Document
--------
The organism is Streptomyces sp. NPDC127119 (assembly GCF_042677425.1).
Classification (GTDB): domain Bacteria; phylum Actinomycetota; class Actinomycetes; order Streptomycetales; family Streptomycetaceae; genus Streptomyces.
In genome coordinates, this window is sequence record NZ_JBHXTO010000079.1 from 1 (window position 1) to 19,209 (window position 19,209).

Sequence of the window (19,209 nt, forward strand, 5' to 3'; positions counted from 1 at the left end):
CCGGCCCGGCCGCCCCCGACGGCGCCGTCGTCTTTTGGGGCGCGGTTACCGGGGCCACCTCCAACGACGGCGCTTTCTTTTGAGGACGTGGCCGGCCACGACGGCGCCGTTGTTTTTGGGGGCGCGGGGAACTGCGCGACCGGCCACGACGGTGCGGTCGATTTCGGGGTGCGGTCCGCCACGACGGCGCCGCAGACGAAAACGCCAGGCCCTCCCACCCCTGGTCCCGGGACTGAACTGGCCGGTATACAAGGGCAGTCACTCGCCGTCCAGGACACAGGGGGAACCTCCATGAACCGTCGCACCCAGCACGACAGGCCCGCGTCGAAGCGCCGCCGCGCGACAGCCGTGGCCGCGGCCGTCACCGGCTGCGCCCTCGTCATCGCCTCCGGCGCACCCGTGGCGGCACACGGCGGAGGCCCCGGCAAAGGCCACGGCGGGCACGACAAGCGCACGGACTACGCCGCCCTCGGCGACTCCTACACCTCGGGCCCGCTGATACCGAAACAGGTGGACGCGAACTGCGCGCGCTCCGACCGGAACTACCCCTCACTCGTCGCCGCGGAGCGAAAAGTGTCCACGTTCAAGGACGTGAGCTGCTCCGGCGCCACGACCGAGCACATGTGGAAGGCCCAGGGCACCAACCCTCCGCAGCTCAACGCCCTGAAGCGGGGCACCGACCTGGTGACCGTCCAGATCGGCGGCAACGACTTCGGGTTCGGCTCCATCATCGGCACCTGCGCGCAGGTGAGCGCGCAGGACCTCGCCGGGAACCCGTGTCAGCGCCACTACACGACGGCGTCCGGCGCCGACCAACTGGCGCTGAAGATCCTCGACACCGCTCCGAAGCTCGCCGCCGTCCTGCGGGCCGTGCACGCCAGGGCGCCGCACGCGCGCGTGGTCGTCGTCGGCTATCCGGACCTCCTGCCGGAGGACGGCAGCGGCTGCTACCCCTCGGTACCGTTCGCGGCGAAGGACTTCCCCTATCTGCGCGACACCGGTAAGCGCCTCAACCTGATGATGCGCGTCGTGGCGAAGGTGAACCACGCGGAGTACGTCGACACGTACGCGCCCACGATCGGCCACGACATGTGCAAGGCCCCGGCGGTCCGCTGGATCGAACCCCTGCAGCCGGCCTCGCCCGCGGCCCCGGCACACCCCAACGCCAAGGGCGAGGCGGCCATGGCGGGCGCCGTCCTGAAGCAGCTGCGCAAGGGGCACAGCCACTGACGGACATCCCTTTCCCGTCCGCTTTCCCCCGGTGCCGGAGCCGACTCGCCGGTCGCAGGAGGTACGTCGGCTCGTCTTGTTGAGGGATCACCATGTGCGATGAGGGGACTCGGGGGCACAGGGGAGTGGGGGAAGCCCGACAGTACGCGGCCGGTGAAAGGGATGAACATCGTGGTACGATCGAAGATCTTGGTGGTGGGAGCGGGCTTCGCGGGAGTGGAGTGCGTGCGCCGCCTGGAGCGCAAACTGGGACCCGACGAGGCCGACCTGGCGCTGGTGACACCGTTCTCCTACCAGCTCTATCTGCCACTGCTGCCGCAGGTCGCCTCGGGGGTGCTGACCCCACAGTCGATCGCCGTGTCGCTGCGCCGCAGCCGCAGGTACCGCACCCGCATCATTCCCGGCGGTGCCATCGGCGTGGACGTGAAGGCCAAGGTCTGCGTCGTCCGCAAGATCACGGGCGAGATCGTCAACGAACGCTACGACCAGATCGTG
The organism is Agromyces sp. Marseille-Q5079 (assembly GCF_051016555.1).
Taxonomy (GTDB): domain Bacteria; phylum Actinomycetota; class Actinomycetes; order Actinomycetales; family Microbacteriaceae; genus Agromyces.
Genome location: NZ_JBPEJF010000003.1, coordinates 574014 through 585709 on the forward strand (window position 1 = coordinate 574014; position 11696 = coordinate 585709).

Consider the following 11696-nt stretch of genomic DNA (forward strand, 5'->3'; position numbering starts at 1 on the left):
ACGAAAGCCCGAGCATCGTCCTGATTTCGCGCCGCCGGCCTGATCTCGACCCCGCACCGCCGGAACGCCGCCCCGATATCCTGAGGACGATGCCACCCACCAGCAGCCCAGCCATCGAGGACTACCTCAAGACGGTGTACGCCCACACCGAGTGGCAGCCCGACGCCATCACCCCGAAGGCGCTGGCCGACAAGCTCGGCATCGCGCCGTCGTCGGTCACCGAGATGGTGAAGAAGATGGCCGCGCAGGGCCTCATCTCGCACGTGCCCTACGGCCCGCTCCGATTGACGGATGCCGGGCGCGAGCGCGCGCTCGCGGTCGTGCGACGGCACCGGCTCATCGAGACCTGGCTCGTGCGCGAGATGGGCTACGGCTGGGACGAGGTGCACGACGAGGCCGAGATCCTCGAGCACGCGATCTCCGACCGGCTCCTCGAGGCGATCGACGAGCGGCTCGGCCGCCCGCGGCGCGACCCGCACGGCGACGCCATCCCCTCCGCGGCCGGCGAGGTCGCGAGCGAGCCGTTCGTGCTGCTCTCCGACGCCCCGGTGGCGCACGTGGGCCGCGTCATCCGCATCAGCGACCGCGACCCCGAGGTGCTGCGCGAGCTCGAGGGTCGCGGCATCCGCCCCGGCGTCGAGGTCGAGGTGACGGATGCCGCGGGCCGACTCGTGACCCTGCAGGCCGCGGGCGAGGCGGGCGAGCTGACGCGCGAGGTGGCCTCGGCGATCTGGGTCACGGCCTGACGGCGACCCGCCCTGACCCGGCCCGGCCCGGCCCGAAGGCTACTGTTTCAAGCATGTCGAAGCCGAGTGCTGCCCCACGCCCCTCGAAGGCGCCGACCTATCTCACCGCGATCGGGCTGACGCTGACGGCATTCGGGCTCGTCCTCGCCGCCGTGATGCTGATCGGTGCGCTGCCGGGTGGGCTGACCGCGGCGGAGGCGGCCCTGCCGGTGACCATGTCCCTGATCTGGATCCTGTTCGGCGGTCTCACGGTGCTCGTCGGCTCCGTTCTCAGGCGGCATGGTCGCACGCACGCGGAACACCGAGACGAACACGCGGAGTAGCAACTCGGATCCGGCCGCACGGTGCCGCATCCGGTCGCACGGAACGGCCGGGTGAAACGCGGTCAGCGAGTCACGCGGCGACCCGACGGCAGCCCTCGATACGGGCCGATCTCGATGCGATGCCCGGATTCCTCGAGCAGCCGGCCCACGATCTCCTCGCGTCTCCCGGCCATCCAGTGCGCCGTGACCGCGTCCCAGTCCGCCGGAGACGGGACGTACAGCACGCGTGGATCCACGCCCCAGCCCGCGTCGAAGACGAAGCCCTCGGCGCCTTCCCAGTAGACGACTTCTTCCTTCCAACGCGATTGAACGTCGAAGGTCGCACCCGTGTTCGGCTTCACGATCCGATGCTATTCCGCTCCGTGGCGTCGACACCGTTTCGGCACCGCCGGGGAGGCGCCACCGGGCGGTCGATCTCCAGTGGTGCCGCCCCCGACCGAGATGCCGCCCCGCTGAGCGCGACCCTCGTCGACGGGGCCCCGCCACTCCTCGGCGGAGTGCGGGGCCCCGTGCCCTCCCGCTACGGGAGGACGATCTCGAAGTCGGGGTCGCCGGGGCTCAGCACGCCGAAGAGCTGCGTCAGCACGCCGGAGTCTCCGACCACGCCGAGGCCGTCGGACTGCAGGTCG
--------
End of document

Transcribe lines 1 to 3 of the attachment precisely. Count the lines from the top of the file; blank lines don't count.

The organism is Streptomyces sp. NPDC127119 (assembly GCF_042677425.1).
Classification (GTDB): domain Bacteria; phylum Actinomycetota; class Actinomycetes; order Streptomycetales; family Streptomycetaceae; genus Streptomyces.
In genome coordinates, this window is sequence record NZ_JBHXTO010000079.1 from 1 (window position 1) to 19,209 (window position 19,209).